Saturday, December 10, 2011

What Would You Do?

I'm very excited about the Discovery Network's new series 'Curiosity'. They're doing some brilliant & inspired work in popular non-fiction. As someone who's worked in the Indian non-fiction industry for over a decade and is severely jaded, this series gets me energized. So of course, I'm going to plug it like crazy.   

Writer-Director Eli Roth hosts the second episode of Curiosity that asks - 'How Evil Are You?'
It's a topic I'm captivated by - acts of evil (especially mass destruction) and how evil-doers reconcile themselves to their actions.
Not all the answers can be found in this film, which focusses primarily on a famous experiment from the '60's called the Milgram Experiment, but it's still a fascinating watch.

The film's basic premise (as I understood it) is:

In terms of biology, evil isn't as far removed from 'good' people, like you & I, as we'd like to think.
And that critical moment when you decide between right & wrong action? It's not quite as straightforward as we'd imagine.

Turns out that at crunch time, it's not so much our moral beliefs we employ but those of the top dog who controls our environment. Nearly 65% of us will act, not in accordance with our conscience, but in accordance with the accepted 'code' of that time (Sounds a lot like Twitter, doesn't it?).

Turns out that even if women ran the world, the Holocaust could still have happened. (Sigh. There goes my favourite unsubstantiated theory.)

Turns out that decades of widespread 'sensitization' & awareness about things like genocide, murder, torture etc. have had very little effect on our collective sense of right & wrong.

Turns out empathy is one of the most difficult emotions to feel and even more difficult to act from.

Turns out that you & I will commit acts of evil even as we bury ourselves under excruciating guilt. That we, in the words of Eli Roth, are willing to be 'the torturer & the tortured all at once, never quite comfortable in our own skin'.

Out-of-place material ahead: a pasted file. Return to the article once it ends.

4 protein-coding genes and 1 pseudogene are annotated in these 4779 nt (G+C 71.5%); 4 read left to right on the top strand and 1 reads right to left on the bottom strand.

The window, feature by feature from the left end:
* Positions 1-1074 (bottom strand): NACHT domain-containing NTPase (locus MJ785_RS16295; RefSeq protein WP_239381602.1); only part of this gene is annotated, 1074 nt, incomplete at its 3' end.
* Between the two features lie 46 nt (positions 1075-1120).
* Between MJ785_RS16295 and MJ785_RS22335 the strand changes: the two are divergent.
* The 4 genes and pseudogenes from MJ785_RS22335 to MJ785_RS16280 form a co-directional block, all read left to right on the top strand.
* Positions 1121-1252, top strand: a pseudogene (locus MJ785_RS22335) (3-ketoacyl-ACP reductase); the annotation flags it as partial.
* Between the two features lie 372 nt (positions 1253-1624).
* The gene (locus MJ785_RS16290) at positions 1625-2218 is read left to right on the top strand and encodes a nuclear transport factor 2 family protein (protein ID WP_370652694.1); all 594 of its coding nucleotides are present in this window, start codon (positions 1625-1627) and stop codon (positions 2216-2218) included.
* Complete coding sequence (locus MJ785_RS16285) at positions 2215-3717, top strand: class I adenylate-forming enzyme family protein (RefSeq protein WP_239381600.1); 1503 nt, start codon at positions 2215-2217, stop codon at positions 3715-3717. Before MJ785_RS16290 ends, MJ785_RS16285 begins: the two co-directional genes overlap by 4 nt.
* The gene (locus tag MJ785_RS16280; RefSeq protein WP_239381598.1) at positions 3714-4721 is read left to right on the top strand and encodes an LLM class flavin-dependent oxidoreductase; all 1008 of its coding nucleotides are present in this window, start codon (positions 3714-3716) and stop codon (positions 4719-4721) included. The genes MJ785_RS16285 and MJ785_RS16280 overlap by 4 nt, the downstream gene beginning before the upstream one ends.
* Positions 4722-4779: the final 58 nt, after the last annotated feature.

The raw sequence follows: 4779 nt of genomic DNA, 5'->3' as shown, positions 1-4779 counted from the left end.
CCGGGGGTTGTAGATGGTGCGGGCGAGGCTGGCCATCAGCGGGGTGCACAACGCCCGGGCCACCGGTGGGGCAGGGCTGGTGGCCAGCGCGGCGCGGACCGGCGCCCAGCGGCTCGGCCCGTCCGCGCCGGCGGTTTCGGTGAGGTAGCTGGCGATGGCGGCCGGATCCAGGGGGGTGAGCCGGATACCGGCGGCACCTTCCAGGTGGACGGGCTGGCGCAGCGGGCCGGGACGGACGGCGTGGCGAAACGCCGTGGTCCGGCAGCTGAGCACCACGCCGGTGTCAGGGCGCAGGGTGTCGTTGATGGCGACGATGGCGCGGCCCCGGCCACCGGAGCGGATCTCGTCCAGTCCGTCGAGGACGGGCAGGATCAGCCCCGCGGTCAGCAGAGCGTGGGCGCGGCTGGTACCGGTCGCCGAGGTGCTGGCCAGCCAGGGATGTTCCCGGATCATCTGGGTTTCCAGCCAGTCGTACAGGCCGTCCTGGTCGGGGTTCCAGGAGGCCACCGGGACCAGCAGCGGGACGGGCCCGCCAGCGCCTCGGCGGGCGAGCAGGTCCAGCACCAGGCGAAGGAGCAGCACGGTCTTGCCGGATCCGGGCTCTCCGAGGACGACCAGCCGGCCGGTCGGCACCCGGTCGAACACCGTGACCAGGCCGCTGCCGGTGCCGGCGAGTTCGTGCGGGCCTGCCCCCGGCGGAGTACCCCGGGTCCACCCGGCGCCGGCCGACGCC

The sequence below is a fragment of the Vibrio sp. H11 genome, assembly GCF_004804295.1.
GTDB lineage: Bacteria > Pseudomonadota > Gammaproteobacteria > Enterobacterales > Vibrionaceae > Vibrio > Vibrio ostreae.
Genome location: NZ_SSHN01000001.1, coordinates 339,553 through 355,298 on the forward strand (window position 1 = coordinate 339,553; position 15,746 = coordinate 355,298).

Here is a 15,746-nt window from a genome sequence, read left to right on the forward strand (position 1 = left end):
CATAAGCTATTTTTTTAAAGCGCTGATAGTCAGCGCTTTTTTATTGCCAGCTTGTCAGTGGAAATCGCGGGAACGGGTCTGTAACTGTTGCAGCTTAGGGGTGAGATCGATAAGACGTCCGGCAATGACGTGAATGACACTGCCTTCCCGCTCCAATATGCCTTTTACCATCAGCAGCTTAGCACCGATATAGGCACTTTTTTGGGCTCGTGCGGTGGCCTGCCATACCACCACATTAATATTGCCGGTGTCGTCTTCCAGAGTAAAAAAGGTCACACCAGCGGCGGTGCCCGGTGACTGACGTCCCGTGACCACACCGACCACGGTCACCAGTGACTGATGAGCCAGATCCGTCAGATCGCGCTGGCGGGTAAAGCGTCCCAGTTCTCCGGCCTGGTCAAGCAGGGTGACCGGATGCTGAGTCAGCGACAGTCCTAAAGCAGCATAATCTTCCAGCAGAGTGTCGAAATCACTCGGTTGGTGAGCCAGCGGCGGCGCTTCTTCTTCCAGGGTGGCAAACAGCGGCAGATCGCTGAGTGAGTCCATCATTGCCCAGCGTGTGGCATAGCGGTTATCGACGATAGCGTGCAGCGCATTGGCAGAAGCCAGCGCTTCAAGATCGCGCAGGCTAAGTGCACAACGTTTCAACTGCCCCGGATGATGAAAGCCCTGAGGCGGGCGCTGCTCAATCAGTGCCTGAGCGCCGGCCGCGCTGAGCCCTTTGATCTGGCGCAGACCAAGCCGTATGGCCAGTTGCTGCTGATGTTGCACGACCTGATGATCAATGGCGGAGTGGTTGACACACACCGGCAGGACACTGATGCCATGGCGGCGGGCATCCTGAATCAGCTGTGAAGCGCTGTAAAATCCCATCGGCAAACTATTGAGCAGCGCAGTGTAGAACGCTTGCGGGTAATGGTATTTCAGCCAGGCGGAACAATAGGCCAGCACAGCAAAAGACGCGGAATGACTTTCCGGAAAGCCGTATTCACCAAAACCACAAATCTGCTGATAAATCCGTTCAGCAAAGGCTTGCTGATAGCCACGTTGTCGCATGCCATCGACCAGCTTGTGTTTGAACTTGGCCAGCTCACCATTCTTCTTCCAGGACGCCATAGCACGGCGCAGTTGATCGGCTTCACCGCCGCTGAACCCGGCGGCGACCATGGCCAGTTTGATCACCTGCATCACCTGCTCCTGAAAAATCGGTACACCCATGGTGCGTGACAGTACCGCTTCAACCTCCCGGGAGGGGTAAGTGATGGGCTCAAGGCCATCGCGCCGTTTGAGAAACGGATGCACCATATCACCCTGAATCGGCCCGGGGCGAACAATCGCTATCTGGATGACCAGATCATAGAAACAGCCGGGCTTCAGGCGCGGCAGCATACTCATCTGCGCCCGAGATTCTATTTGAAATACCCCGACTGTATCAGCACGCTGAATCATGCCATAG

This isn't a comfortable realisation: because not only does this mean that you & I could plausibly run death camps, it also means that we can't be quick to judge or distance ourselves from those who do commit acts of evil.

But don't be sad. Turns out that the reverse is also true: that if someone intervenes with positive role-modeling, you & I will suddenly grow balls, rebel against provocative authority figures and refuse to commit evil acts.

To this I'd like to add my own little theory (which is based on little to no research data): I think empathy is like a muscle. The more you use it, the stronger it gets. At its strongest, it can overcome the compulsion of cowing to authority & prevent you from becoming part of the mindless herd. At its best, it can return to you, your sense of self.


John Steinbeck's work touches frequently upon themes of good & evil and what makes us act in one or the other way. His epic novel 'East of Eden' is a generational story that suggests evil is a genetic predisposition (as do certain segments of the Discovery film) but eventually hinges on a biblical word 'timshel', which is a game changer.
In the latter half of 'East of Eden', various characters debate the correct English translation for 'timshel'. One translation of the Bible interprets it as 'thou shalt' but deeper study reveals its true meaning lies in the phrase 'thou mayest'. 'Mayest' offers man a choice in his actions that the word 'shalt' doesn't. Out go any notions of religious compulsions, out goes the excuse 'I commit this act in the name of God'. Steinbeck makes a powerful suggestion that free will exists in holy scriptures and there is no basis for using religion as justification for doing evil (or good, I suppose).

In another of his famous works 'The Winter of Our Discontent', the 'good' protagonist grapples with a critical choice. To commit an act of evil or not. He is torn straight down the middle and, as a reader, one doesn't know what he will decide to do. But once he (and a very likeable 'he' he is too) goes down a path, he commits to it in its entirety. In the final chapter we get a glimpse of the price he's had to pay to make his choice. It's beautiful and devastating and to be frank, even though I've read the book several times, I'm yet to fully grasp it.

Also read: Does Evil Exist?: Neuroscientists suggest there is no such thing (as evil or free will). Are they right? (link via @culdivsac)


  1. Yep, the ability of anyone to be evil tells us that positive reinforcement had better be about something positive.